Quichua Song and Verse
by A. Hyatt Verrill
Researched by Alan Schenker, Digitized by Doug Frizzle October 2011.
In many of the Quichua songs and verses, syllables, words, lines or even entire stanzas are sometimes purposely omitted. When these are sung or recited the missing syllables or words are supplied by musical notes of the quena or drum. As such verses, when written, appear incomplete and lacking in rhythm I have, in most cases, supplied words or syllables, but in a few I have retained the omissions in order to preserve the typical form of the original. An excellent example of this type of verse is as follows:
A-aa sumak kankakchaska # # # #
Kaynimitu way waykikuna haway #
Lupini kita kaysari munki # #
A-aa sumak kankakumuchaska # #
Kay nimi toukay waywayki kona hawa
A punkan ki # # ki # i # ayay.
Following is my translation of a Quichua Prayer To The Sun: next to it is the original Quichua.
Hail to thee, most mighty god!
I cry to thee, I plead, I pray
That thou my prayer mayest heed.
And from thy heart may pardon me
And pity show for all my sins
0 Inti favor show thy son
Hail, hail to thee, our almighty lord, the sun.
Alau ukumanta Kanman Appu yaya Kaparini Hftkay tauya rikupay Buka manak tau yapay Apu pisaya rikunga Xanka pamba ciksungumi Casma kacun Apu Inti
Double l (ll) is pronounced much like the Spanish sound of elyay but with a more distinct l sound than in Spanish.
K is a harsh explosive gutteral approximating k-y! Ems the word Manko is pronounced more as if spelled Man-akyo or even Man-aq-qo. In some cases, however, a softer K is used, and this I have indicated by using the letter C which should have about the same sound as our K.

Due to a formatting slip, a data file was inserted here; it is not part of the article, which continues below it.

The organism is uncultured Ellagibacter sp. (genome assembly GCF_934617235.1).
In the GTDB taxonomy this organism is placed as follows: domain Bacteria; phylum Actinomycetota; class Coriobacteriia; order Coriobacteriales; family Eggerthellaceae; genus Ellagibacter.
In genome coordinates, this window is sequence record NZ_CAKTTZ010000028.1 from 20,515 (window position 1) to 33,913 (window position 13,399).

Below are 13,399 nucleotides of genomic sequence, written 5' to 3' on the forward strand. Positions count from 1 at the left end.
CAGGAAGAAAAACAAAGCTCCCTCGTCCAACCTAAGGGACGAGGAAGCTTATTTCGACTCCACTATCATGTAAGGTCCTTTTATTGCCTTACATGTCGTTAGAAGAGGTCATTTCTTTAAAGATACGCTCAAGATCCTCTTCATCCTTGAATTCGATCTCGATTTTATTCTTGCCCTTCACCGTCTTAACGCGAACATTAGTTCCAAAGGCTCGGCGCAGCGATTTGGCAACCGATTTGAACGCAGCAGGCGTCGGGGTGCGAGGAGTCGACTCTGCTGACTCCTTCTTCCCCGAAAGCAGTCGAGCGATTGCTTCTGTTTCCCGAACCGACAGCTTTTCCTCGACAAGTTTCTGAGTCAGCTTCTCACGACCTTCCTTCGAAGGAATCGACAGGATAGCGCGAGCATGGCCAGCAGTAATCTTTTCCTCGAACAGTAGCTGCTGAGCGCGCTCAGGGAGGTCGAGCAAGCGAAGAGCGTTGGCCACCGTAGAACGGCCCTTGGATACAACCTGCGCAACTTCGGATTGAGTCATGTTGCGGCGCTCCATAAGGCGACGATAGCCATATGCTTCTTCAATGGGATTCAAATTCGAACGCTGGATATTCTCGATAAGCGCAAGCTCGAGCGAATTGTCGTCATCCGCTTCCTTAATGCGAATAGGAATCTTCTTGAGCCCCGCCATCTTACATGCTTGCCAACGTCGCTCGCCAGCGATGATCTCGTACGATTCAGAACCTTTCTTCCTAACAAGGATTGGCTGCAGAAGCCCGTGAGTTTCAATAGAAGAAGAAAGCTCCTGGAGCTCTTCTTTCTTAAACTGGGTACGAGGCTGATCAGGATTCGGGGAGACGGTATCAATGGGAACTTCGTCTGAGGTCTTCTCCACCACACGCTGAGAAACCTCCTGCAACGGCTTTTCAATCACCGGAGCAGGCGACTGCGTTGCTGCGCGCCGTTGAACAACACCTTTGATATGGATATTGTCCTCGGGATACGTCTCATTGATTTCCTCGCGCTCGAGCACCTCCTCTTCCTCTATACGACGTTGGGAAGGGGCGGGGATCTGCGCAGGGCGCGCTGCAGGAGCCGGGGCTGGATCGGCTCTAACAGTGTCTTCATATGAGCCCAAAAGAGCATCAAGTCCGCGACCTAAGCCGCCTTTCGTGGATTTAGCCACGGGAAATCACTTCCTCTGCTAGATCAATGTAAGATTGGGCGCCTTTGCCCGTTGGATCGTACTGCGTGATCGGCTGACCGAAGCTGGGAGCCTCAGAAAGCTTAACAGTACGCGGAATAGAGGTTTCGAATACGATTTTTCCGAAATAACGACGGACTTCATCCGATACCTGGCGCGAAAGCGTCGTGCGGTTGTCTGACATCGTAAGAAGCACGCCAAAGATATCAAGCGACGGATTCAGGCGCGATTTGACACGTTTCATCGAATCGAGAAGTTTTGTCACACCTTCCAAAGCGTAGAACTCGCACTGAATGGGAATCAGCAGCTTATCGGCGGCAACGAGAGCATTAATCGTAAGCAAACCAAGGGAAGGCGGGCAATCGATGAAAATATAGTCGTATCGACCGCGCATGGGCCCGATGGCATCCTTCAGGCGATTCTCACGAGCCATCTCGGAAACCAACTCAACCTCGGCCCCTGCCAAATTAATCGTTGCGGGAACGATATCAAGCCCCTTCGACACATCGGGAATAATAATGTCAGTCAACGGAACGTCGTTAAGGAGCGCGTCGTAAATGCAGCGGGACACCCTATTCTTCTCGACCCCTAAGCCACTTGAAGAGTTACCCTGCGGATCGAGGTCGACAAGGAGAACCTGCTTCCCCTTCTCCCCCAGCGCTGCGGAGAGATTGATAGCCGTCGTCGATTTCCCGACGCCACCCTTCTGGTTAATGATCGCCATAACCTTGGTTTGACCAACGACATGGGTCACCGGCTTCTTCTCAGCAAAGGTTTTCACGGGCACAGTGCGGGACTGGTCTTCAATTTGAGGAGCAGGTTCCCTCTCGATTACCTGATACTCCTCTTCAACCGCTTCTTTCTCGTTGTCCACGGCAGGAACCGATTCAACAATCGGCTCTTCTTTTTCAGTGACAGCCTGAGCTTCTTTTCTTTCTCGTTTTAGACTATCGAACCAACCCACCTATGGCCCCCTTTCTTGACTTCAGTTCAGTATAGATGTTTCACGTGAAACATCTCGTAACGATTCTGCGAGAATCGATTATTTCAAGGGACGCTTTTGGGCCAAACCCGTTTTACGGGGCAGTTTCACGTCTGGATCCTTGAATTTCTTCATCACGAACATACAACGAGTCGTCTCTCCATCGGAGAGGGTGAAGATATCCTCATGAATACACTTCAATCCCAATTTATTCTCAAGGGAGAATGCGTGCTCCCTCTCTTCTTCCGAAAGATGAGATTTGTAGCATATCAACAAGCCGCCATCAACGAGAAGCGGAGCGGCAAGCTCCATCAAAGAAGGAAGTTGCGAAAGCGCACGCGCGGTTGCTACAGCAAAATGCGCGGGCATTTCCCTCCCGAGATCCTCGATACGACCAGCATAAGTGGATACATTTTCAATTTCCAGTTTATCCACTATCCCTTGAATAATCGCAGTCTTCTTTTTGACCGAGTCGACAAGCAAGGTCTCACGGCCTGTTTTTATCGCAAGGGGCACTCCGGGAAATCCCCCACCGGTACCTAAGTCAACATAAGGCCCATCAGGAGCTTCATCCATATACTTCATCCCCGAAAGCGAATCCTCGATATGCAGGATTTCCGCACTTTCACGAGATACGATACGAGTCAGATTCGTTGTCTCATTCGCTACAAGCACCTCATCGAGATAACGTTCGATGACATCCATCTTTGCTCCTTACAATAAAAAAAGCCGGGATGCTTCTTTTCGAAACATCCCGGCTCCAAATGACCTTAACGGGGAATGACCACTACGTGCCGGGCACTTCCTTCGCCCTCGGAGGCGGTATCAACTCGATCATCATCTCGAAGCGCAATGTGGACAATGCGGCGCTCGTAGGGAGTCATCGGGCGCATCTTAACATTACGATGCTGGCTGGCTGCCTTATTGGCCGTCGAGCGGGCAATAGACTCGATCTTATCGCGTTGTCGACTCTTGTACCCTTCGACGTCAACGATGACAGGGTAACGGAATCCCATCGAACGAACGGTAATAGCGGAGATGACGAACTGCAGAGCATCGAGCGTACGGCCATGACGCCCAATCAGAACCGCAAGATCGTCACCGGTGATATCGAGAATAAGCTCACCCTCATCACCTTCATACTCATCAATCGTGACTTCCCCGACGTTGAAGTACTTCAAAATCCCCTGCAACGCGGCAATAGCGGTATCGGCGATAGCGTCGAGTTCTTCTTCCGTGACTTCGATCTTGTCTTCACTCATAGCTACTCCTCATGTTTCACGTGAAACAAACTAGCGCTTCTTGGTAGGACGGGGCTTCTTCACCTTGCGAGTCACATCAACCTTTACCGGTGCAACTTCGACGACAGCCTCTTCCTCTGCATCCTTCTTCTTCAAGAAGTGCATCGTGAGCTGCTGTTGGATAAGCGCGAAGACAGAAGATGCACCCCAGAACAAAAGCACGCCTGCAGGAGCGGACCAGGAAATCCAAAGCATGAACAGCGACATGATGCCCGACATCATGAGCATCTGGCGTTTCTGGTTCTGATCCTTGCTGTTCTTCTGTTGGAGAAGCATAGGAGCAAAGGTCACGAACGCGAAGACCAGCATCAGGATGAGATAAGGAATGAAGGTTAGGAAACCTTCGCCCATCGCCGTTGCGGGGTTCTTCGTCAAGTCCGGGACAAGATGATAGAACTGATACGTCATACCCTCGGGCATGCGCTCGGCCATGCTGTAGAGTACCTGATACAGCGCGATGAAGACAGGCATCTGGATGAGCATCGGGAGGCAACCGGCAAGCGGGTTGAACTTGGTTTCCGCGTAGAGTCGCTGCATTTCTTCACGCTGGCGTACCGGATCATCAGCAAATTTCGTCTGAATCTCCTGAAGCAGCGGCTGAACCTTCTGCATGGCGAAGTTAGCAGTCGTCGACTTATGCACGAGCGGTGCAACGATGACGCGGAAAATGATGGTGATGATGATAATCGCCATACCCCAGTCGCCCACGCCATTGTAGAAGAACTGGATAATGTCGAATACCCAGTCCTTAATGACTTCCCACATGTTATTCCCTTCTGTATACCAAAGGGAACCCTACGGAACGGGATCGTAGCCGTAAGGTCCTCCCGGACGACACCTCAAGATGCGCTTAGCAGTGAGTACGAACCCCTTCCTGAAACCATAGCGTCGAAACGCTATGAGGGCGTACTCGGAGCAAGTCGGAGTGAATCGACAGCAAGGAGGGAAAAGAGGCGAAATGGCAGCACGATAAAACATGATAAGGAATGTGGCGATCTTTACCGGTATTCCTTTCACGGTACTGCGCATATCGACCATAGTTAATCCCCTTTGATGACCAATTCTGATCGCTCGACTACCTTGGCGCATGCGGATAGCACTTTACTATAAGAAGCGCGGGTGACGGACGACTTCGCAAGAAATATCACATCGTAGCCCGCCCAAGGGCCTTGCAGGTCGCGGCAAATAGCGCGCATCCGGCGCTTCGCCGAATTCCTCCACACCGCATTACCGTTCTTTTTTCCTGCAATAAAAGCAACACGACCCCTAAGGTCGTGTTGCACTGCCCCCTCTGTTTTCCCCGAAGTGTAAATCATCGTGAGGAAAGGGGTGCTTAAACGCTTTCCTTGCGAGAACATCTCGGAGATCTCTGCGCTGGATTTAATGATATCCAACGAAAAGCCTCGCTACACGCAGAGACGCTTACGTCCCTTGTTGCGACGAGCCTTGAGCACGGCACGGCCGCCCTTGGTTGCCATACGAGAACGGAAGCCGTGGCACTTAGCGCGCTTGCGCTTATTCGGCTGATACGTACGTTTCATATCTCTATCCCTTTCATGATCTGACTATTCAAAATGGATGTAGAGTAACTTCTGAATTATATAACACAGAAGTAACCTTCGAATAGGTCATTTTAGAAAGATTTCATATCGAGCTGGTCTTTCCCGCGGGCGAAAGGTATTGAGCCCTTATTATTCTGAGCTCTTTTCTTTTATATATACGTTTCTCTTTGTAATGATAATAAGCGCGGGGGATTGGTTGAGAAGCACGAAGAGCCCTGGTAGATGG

S has the ordinary English sound except when final, when it is pronounced like YS. Also, the final S does not signify the plural of Quichua, but means "called" as in HUARA-S. In Quichua the plural is denoted by the suffix CUNA meaning many. Thus the plural of PACHA, would be PACHA-CUNA, of HUAKO, HUAKO-CUNA etc. But for simplicity I have used the S as a plural ending, thus slightly Anglicizing the words.
QUI and QUE have the Spanish sounds of KEY, KAY etc.
J and H are silent or slightly aspirated. The use of these letters is really the Spanish idea of spelling and pronunciation and many Quichua words that in their pure and original form began with a true vowel sound are now pronounced (as well as written) as if preceded by the Spanish J. Thus AMAUTU as used today would he JAMAUTO.
W and V are interchangeable, their pronunciation being better expressed by the Spanish HUI or HUE than by our English consonants.
Also, many - in fact most - Quichua words of more than one syllable are pronounced as if hyphenated. In spoken Quichua the words sound as if broken up—sort of staccato effect—due to this separation of syllables and hence I have indicated this feature by using a hyphen.
Dance Music and Singing;
Dances of course played a very important part in the lives of the Indians of Peru as they do among all Indians. Mainly they were held to celebrate some event, such as harvesting corn, shearing llamas, rounding up and marking llamas, etc. Others were symbolical and were of a more or less religious character, while many were purely for entertainment and enjoyment. All were danced to the accompaniment of music and singing. The one given below is a typical example.
To dance, to dance with thee
With hells on my feet, with bells on my feet
I could dance forever with thee
Dum-da-cile, cile-ci –le’ !
Dance to the music of chanko and horn
Dance from the darkness until the dawn
With hells on our feet, with bells on our feet
Dam-da, cile, cile—ci—le’ !
Dancing, dancing forever with thee
Bells on thy feet, bells on thy feet
Dance through the night until the day comes
Dance to the music of quena and drums
Da- dum-da-cile, cile—ci—le’ !
Note: Tambu- A drum. Charnko or Charanko: A guitar-like instrument, usually made from the shell of the armadillo.
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